I am excited to be talking about the process of crafting an undergraduate “Introduction to Digital Humanities” syllabus at the upcoming Matariki Digital Humanities Colloquium at Queen’s University (Kingston, ON), October 23-25.
Here’s my proposal:
Writing an “Introduction to Digital Humanities” Syllabus? You May Need to Screw Around, Too!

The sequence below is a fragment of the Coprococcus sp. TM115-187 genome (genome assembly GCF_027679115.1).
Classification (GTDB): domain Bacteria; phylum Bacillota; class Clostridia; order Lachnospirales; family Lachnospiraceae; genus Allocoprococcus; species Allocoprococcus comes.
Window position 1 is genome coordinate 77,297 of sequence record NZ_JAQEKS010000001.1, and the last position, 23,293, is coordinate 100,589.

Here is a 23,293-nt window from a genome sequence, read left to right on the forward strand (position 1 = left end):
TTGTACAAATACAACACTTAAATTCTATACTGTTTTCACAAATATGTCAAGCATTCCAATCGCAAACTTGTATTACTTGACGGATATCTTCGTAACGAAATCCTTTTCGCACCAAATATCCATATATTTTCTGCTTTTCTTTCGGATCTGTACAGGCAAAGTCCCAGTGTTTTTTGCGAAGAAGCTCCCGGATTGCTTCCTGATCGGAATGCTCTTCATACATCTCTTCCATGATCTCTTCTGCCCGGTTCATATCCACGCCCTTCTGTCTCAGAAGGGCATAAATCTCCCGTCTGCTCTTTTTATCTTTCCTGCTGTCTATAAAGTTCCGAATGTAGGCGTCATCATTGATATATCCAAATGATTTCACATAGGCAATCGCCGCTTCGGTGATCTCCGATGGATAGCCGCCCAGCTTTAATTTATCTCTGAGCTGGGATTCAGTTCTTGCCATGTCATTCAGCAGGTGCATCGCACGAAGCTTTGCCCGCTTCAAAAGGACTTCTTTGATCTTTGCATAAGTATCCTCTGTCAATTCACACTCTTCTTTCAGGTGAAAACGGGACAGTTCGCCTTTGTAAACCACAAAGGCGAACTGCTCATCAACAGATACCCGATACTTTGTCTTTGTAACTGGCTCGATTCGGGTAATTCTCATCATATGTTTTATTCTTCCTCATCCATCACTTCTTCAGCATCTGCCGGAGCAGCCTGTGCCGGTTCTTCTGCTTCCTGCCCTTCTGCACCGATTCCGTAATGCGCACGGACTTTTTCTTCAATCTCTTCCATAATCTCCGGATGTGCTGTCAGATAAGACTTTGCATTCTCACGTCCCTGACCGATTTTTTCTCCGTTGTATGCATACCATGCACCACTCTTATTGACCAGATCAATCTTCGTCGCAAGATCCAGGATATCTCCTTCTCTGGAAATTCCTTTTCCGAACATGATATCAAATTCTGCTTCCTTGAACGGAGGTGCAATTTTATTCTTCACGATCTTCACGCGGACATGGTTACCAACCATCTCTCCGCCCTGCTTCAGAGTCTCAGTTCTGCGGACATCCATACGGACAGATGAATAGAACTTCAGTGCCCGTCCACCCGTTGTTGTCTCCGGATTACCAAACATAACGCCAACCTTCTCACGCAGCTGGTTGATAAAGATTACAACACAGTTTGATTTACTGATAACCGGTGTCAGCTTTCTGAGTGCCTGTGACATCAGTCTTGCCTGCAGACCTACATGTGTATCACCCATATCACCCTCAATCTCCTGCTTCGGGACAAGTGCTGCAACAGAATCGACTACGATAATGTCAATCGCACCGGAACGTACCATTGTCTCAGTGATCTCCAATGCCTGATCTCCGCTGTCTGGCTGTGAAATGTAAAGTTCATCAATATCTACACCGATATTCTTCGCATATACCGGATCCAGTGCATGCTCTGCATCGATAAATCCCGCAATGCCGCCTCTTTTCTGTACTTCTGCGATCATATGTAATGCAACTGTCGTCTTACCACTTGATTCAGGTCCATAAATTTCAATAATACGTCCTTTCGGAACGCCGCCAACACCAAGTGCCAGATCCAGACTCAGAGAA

Stephen Ramsay’s seminal essay “The Hermeneutics of Screwing Around” argues that we can study a culture with too many texts to read by “browsing” according to our interests, or more colloquially, by “screwing around” and embracing serendipitous experiential learning. Teachers frequently assign this essay to encourage undergraduates to approach Digital Humanities course material with curiosity and a playful attitude. I suggest that Ramsay’s “screwmaneutics” can assist not only undergraduates but professors, as well, who are tasked with creating an “Introduction to Digital Humanities” course. As Digital Humanities grows to encompass more knowledge-bases and skill sets across disciplines, ranging from literature to computer science, it becomes ever more unwieldy to pedagogically introduce or survey. I will share how “screwing around” with my own DH project under construction, The Stainforth Library of Women’s Writing, helped me create an “Intro. to DH” syllabus that connects disparate topics in this broad field; provides a data set from an ongoing project for students to experiment with; and forefronts critical issues relating to gender, technology, and literary history.